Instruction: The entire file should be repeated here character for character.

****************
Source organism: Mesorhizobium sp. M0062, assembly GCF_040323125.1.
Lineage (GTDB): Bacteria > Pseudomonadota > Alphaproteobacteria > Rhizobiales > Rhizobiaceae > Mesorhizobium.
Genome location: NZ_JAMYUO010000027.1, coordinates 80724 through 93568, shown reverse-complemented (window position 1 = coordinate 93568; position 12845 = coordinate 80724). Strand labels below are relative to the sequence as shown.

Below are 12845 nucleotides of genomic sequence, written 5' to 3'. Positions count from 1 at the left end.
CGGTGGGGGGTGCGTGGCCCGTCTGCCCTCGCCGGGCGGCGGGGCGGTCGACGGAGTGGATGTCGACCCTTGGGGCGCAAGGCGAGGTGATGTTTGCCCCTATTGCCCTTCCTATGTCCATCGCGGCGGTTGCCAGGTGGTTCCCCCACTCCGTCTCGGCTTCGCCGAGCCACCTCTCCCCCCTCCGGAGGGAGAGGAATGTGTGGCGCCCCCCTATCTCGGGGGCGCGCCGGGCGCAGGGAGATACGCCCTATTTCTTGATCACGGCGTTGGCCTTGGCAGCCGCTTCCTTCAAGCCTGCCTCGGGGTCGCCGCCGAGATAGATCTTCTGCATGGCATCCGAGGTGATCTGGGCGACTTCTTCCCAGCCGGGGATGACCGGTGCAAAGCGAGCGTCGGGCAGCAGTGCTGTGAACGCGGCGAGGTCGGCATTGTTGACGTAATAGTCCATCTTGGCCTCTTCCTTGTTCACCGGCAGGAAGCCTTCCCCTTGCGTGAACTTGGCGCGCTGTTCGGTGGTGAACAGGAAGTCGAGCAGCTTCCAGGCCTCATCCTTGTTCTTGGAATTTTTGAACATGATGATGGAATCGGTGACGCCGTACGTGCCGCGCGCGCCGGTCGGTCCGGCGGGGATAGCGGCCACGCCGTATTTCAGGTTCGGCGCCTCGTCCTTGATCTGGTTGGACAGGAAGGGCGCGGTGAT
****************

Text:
Source organism: Mesorhizobium sp. M0062, assembly GCF_040323125.1.
Lineage (GTDB): Bacteria > Pseudomonadota > Alphaproteobacteria > Rhizobiales > Rhizobiaceae > Mesorhizobium.
Genome location: NZ_JAMYUO010000027.1, coordinates 80724 through 93568, shown reverse-complemented (window position 1 = coordinate 93568; position 12845 = coordinate 80724). Strand labels below are relative to the sequence as shown.

Below are 12845 nucleotides of genomic sequence, written 5' to 3'. Positions count from 1 at the left end.
CGGTGGGGGGTGCGTGGCCCGTCTGCCCTCGCCGGGCGGCGGGGCGGTCGACGGAGTGGATGTCGACCCTTGGGGCGCAAGGCGAGGTGATGTTTGCCCCTATTGCCCTTCCTATGTCCATCGCGGCGGTTGCCAGGTGGTTCCCCCACTCCGTCTCGGCTTCGCCGAGCCACCTCTCCCCCCTCCGGAGGGAGAGGAATGTGTGGCGCCCCCCTATCTCGGGGGCGCGCCGGGCGCAGGGAGATACGCCCTATTTCTTGATCACGGCGTTGGCCTTGGCAGCCGCTTCCTTCAAGCCTGCCTCGGGGTCGCCGCCGAGATAGATCTTCTGCATGGCATCCGAGGTGATCTGGGCGACTTCTTCCCAGCCGGGGATGACCGGTGCAAAGCGAGCGTCGGGCAGCAGTGCTGTGAACGCGGCGAGGTCGGCATTGTTGACGTAATAGTCCATCTTGGCCTCTTCCTTGTTCACCGGCAGGAAGCCTTCCCCTTGCGTGAACTTGGCGCGCTGTTCGGTGGTGAACAGGAAGTCGAGCAGCTTCCAGGCCTCATCCTTGTTCTTGGAATTTTTGAACATGATGATGGAATCGGTGACGCCGTACGTGCCGCGCGCGCCGGTCGGTCCGGCGGGGATAGCGGCCACGCCGTATTTCAGGTTCGGCGCCTCGTCCTTGATCTGGTTGGACAGGAAGGGCGCGGTGAT